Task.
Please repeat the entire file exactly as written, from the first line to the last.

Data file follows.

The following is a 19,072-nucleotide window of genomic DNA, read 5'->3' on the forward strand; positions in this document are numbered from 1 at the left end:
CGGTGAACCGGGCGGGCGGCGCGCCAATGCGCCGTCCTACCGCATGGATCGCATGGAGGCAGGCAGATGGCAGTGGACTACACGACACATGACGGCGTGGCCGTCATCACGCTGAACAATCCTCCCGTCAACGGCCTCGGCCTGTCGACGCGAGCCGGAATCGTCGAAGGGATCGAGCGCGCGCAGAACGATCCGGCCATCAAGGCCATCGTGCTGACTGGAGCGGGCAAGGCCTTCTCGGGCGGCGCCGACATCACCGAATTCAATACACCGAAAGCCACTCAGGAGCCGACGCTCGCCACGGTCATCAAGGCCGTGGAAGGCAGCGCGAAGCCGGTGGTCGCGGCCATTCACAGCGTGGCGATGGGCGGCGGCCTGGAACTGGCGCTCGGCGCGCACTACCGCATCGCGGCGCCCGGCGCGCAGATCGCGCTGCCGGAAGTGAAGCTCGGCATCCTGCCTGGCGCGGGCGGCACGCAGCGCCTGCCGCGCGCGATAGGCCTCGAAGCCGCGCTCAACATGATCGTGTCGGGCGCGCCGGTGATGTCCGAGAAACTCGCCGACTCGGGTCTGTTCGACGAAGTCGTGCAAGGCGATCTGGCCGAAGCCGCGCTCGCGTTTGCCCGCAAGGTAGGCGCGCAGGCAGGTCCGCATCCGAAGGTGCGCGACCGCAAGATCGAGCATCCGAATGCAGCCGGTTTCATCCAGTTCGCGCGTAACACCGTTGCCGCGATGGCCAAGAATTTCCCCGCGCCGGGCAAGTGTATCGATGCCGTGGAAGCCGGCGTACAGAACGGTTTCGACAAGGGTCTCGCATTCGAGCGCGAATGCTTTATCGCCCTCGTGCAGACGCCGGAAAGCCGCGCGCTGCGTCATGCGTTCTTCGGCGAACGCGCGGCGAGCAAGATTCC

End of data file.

The following is a 19,072-nucleotide window of genomic DNA, read 5'->3' on the forward strand; positions in this document are numbered from 1 at the left end:
CGGTGAACCGGGCGGGCGGCGCGCCAATGCGCCGTCCTACCGCATGGATCGCATGGAGGCAGGCAGATGGCAGTGGACTACACGACACATGACGGCGTGGCCGTCATCACGCTGAACAATCCTCCCGTCAACGGCCTCGGCCTGTCGACGCGAGCCGGAATCGTCGAAGGGATCGAGCGCGCGCAGAACGATCCGGCCATCAAGGCCATCGTGCTGACTGGAGCGGGCAAGGCCTTCTCGGGCGGCGCCGACATCACCGAATTCAATACACCGAAAGCCACTCAGGAGCCGACGCTCGCCACGGTCATCAAGGCCGTGGAAGGCAGCGCGAAGCCGGTGGTCGCGGCCATTCACAGCGTGGCGATGGGCGGCGGCCTGGAACTGGCGCTCGGCGCGCACTACCGCATCGCGGCGCCCGGCGCGCAGATCGCGCTGCCGGAAGTGAAGCTCGGCATCCTGCCTGGCGCGGGCGGCACGCAGCGCCTGCCGCGCGCGATAGGCCTCGAAGCCGCGCTCAACATGATCGTGTCGGGCGCGCCGGTGATGTCCGAGAAACTCGCCGACTCGGGTCTGTTCGACGAAGTCGTGCAAGGCGATCTGGCCGAAGCCGCGCTCGCGTTTGCCCGCAAGGTAGGCGCGCAGGCAGGTCCGCATCCGAAGGTGCGCGACCGCAAGATCGAGCATCCGAATGCAGCCGGTTTCATCCAGTTCGCGCGTAACACCGTTGCCGCGATGGCCAAGAATTTCCCCGCGCCGGGCAAGTGTATCGATGCCGTGGAAGCCGGCGTACAGAACGGTTTCGACAAGGGTCTCGCATTCGAGCGCGAATGCTTTATCGCCCTCGTGCAGACGCCGGAAAGCCGCGCGCTGCGTCATGCGTTCTTCGGCGAACGCGCGGCGAGCAAGATTCC